Mining Companies Free to Drain Unlimited Water Under LNP Proposal

Published: July 29, 2014

Carmichael Mine May Avoid Water Licence Requirements

Mining companies will be allowed to drain unlimited amounts of water under proposed State Government changes, says Lock the Gate Alliance.

Lock the Gate’s Central Queensland coordinator, Ellie Smith said the group was “extremely concerned” about this proposal, in light of yesterday’s approval of the huge Carmichael Mine.

“Under proposed changes to water regulations in Queensland, Adani’s Carmichael Mine may avoid requirements to obtain water licences to extract water,” Ms Smith said. “The company plans to extract up to 12.5 billions of litres of water every year from local aquifers and the Great Artesian Basin.

“This is enormously worrying for landholders and communities dependent on this water; they can’t survive without it.”

Submissions close today on consultation about drastic changes to the Queensland Water Act which could remove the requirement for mining companies to apply for water licences to drain the local groundwater that seeps into their coal pits as they cut through layers of rock.

In a submission, Lock the Gate Alliance will urge the Queensland Government to rethink their proposal to scrap the water licensing regime which is the only current safeguard for neighbouring landholders and communities to ensure security of their water supply.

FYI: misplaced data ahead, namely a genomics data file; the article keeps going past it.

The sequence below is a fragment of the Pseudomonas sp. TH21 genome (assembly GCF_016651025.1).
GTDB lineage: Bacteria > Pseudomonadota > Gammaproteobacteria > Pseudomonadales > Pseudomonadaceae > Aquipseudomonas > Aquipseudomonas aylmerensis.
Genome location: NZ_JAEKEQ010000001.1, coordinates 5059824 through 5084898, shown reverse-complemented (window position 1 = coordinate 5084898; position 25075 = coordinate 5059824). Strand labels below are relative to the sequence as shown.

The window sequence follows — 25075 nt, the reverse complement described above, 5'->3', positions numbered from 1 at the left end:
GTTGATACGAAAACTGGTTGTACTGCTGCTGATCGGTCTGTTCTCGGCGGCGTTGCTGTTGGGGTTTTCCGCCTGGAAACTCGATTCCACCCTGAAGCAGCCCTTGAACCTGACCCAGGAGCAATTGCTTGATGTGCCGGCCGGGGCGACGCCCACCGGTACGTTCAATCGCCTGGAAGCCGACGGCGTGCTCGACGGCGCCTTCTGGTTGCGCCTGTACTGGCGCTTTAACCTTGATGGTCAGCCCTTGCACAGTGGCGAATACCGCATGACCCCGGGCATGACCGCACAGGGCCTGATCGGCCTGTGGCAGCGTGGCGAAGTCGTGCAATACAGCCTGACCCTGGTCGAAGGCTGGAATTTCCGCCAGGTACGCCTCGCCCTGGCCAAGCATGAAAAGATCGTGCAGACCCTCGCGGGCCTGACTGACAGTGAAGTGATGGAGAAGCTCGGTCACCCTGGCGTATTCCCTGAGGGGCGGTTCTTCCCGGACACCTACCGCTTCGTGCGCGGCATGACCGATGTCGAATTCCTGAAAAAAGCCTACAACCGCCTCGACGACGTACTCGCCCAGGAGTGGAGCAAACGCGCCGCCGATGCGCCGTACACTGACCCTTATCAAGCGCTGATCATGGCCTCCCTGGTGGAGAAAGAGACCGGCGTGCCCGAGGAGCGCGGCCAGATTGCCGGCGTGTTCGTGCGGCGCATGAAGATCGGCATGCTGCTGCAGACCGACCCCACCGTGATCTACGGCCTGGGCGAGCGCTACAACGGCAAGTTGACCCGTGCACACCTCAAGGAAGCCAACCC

"The Government and companies involved in proposed developments in the Galilee Basin have not proven that they can supply neighbouring towns and properties with water. The Water Licensing system is the only protection left for these communities,” Ms Smith said.

"The Queensland Government should be moving to strengthen protection of water supply to all Queenslander's at a time when we are suffering a devastating drought across much of regional Queensland."

Lock the Gate Alliance is also calling on the Federal Government not to hand assessment and approval powers for these projects back to State Governments given this move to reduce regulatory protections for water,  a matter of national environmental significance.

"Yesterday's approval concedes that the Carmichael Mine will remove water from the Great Artesian Basin, a water resource of profound importance to the whole country. The Commonwealth should be alarmed at Queensland's plans to let coal companies remove water from the Basin without a licence. This is not a time to hand over water trigger powers to the states."

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